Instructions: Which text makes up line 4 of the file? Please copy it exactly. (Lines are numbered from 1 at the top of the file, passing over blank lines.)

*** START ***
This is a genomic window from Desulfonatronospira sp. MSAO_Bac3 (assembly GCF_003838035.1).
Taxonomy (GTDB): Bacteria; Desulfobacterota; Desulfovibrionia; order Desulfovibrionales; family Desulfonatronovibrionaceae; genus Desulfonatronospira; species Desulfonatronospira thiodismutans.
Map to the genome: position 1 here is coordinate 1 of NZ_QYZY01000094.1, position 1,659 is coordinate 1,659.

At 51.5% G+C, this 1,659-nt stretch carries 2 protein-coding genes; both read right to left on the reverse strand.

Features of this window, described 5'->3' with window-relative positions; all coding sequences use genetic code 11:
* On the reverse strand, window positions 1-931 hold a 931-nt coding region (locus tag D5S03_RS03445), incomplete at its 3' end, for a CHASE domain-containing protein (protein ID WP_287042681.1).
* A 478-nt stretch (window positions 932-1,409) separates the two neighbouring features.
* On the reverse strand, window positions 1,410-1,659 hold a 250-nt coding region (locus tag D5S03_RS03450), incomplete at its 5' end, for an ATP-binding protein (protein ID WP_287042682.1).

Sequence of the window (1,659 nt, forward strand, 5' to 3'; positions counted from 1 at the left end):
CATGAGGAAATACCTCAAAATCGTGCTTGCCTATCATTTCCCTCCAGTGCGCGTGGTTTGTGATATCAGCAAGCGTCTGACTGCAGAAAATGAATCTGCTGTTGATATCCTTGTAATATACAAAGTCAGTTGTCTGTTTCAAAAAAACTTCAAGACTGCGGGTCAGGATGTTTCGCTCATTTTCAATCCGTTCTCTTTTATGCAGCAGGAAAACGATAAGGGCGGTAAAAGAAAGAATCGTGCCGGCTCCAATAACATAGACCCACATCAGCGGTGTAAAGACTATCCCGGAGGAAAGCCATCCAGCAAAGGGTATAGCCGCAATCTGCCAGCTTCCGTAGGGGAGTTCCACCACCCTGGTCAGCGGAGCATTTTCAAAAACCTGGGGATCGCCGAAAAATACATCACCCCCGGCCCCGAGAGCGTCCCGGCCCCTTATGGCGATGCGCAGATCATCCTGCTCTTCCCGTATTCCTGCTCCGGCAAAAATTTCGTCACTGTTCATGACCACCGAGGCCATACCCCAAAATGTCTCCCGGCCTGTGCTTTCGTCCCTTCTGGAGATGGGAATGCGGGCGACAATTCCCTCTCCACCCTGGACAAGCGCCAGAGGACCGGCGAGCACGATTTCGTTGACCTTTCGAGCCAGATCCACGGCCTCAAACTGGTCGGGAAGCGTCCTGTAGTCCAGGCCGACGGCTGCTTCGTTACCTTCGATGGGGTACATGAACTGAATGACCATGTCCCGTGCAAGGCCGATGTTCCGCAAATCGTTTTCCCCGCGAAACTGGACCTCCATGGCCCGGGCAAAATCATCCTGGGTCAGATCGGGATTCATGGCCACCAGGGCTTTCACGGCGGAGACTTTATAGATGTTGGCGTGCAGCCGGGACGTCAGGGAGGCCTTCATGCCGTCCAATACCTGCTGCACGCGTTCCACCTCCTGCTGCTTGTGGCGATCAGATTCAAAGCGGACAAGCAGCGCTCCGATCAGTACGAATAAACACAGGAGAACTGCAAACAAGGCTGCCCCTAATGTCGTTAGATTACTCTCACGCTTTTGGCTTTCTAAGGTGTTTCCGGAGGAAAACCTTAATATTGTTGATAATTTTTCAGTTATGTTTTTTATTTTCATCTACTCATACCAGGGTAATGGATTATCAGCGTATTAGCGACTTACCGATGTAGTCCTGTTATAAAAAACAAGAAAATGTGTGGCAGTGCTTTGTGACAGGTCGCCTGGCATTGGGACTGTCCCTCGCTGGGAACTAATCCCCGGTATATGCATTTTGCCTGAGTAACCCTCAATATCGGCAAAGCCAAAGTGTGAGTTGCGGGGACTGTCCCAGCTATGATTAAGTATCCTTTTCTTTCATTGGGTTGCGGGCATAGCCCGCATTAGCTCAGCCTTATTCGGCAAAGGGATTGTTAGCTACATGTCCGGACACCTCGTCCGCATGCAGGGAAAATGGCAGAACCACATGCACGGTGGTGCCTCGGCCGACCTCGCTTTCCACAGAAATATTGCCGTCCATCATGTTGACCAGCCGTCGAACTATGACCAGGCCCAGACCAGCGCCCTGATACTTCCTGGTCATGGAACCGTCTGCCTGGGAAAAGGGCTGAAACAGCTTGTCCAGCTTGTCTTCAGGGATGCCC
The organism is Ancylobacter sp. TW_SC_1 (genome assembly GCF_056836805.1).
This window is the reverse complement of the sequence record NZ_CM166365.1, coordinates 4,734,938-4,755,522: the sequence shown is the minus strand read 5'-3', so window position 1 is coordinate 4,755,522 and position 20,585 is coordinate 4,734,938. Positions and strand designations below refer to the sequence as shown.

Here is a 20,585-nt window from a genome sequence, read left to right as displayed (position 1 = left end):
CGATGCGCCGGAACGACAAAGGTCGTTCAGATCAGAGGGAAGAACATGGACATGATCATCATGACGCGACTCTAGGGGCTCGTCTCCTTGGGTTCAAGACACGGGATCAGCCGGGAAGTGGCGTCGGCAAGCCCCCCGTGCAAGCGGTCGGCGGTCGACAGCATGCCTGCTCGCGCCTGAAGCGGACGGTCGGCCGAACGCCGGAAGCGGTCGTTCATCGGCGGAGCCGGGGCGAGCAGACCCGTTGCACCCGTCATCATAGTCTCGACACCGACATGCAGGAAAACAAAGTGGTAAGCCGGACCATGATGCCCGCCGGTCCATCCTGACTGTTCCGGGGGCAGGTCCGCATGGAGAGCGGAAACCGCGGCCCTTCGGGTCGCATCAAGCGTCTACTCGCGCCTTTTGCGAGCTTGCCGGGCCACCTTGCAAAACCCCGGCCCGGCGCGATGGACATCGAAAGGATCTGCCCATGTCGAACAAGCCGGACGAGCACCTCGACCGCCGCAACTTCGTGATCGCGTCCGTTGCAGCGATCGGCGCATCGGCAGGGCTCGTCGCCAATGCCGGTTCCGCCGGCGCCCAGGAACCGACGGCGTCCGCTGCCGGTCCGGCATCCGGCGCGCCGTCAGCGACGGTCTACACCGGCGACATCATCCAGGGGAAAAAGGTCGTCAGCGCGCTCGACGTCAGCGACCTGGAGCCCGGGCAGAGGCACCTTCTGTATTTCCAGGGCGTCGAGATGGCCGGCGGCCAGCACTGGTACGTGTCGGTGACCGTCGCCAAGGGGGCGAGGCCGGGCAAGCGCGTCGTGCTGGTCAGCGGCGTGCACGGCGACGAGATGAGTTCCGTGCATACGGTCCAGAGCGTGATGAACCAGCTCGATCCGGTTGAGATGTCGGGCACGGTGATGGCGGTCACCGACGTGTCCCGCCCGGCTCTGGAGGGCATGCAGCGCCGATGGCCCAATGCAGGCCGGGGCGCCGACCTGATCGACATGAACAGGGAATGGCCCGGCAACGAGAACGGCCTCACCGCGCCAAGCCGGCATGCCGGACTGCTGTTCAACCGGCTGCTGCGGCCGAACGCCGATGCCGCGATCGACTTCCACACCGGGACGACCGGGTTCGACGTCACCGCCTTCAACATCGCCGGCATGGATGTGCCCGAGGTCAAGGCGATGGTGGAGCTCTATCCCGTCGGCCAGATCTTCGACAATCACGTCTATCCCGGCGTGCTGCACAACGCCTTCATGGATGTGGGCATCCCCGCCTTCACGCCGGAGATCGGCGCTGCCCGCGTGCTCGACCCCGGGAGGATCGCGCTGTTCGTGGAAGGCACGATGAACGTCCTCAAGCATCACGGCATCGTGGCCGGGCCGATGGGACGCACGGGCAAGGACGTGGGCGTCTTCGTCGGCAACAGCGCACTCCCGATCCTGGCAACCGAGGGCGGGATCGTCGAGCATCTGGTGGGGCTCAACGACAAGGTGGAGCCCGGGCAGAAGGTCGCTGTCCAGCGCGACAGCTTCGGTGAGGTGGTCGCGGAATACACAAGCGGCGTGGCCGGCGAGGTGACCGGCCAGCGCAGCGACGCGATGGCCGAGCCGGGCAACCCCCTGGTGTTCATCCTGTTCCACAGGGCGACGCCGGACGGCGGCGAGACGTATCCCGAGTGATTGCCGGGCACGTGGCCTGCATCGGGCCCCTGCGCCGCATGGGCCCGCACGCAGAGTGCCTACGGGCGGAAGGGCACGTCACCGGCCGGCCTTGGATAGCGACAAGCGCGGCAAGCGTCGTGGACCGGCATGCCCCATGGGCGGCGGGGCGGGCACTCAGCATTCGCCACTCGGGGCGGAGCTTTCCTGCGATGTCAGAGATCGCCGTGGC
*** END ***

At 51.5% G+C, this 1,659-nt stretch carries 2 protein-coding genes; both read right to left on the reverse strand.